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St. Louis Cardinals', Mike Matheny's Last Stand

St. Louis Cardinals Manager Faces Need for Change in Elimination Game(s)

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COMMENTARY | The St. Louis Cardinals are one loss away from the end of their season. Someone better wake up manager Mike Matheny and let him know before the start of Game 6 in Boston.

Matheny's been an interesting study as a young manager under the glare of MLB playoff games in October. His pitching changes have been dubious -- sometimes siding with matchups, other times going with "live" stuff or loyalty -- and his ability to impact a mostly ineffective offensive performance called into question.

But the manager's margin of error is now gone. The Redbirds' backs are against the giant green wall in Fenway Park, and Matheny must take a hard look at his approach heading into the final contest(s) of the season.

Here are five things Matheny must do, or not do, to keep the Cardinals' season alive in Game 6:

Don't hesitate to pull Michael Wacha. Matheny's tendency to push his starting pitchers deeper into games is an excellent practice -- if we're talking about games in June or July. In the playoffs, quick hooks can save seasons.


The Red Sox's hitters have seen Wacha now, and his devastating changeup is no longer a mystery. They will make adjustments.

If Matheny continues to leave his starting pitcher in to face ill-advised hitters -- such as Adam Wainwright against Jacoby Ellsbury in Game 5 -- the Red Sox are bound to capitalize.

Shelby Miller and Lance Lynn should be ready to go if needed.

Don't play mad scientist with the lineup. In Game 5, pulling Carlos Beltran from a normally productive No. 2 spot made no sense. I understand Matheny is looking for hits in the clean-up spot, but if Allen Craig can't hit fourth against a left-handed pitcher, why force him into the lineup at first base?

Against the right-handed John Lackey, Matheny would be smart to roll out a standard Cardinals batting order as follows:

1. Matt Carpenter 2B, 2. Carlos Beltran RF, 3. Matt Holliday LF, 4. Allen Craig DH, 5. Yadier Molina C, 6. Matt Adams 1B, 7. David Freese 3B, 8. Jon Jay CF, and 9. Daniel Descalso SS.

There's been some talk about removing Freese and plugging Descalso in at third base. The idea might have merit if Pete Kozma was hitting at all. But, for the moment, as flat as Freese looks at the plate, he's still a better offensive bet than Kozma.

Look for Matheny to go with Descalso's bat over Kozma's defense at short to start the game.

Use the lefties against David Ortiz. Ortiz looks like he's swinging a bat made from enchanted wood. Matheny should be familiar with the concept. In the 2004 playoffs, he saw the same type of unstoppable force in Carlos Beltran with the Houston Astros.

But where Beltran's switch-hitting capability made it difficult to take advantage of matchups, this time, Matheny actually has a viable solution in the bullpen.

His name is Randy Choate.

Ortiz tagged Wacha for a home run last time out, and he's fully capable of doing it again the second time around. If the two are allowed to lock horns after the sixth inning with men on base and Choate still available, Matheny will be publicly -- and deservedly -- eviscerated by the local and national media.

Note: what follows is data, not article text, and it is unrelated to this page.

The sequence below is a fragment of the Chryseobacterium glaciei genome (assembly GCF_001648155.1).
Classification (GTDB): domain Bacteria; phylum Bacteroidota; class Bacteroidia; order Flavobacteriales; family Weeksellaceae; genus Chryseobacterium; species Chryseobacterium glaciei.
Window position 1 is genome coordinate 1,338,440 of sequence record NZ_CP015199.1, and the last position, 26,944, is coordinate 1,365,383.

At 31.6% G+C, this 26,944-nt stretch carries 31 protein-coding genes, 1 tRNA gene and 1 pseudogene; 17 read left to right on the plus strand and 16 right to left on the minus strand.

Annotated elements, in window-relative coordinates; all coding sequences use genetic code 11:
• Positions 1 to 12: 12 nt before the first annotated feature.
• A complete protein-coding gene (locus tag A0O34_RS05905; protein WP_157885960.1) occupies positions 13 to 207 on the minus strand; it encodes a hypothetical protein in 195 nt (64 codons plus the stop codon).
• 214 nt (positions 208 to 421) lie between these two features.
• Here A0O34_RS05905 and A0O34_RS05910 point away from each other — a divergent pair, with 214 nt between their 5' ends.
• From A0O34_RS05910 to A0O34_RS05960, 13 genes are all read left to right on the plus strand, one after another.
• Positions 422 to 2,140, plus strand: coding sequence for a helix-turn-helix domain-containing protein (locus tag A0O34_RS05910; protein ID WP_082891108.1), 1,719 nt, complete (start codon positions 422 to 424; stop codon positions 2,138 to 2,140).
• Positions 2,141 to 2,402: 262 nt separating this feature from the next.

Find a way to reboot the offensive software that drives the Cardinals' offense. In the NLCS, we saw a Cardinals lineup that was relentless and focused on keeping the line moving. "Get the at-bat to the guy behind me" became a grinding mission statement the Cardinals were able to draft to victory.

But the pressure of the World Series has taken its toll.

Typically calm hitters have struggled to stay within themselves, attempting to win the game with one swing and "be the guy" with runners on base in the latter innings. Matheny must find a way to remind his offense of what got them here in the first place.

Patience. Working counts. Taking the ball up the middle. And smart, team at-bats that keep the line moving.

They can't go toe-to-toe with the Red Sox attack in Fenway, but they can wear it down.

Breathe. In the 2012 NLCS, the Cardinals looked overwhelmed in the final game of a three-game collapse to the San Francisco Giants. Their manager looked shocked. Some would even say he quit managing, unable to process and impact what was happening on the field in front of him.

This time around, Mike needs to be prepared. Elimination games can get out of hand quickly.

Wacha may come out and dominate yet again -- but he may not. A seasoned Boston team could very well set the young righty on fire from the outset, and Matheny must be ready to react.

Lackey is fully capable of putting this St. Louis squad to bed for the winter as well, and the manager and hitting coach John Mabry must have a response ready to go. Contingency plans are a must, as are previously discussed pitching match-ups and situational moves.

Matheny cannot afford to let this game get away from him. Not this time.

It's time to step up and show everyone -- players, fans, media and the opposition -- just how much he's learned since 2012 came to a very bitter end.

Otherwise, he'll find himself answering the same questions in next year's spring training pressers.

Kevin Reynolds is the author of
Stl Cards 'N Stuff and host of The State of the Nation Address podcast at Stl Cards 'N Stuff. He's been writing and podcasting about the St. Louis Cardinals since 2007 and can be found chatting about baseball on Twitter (@deckacards).

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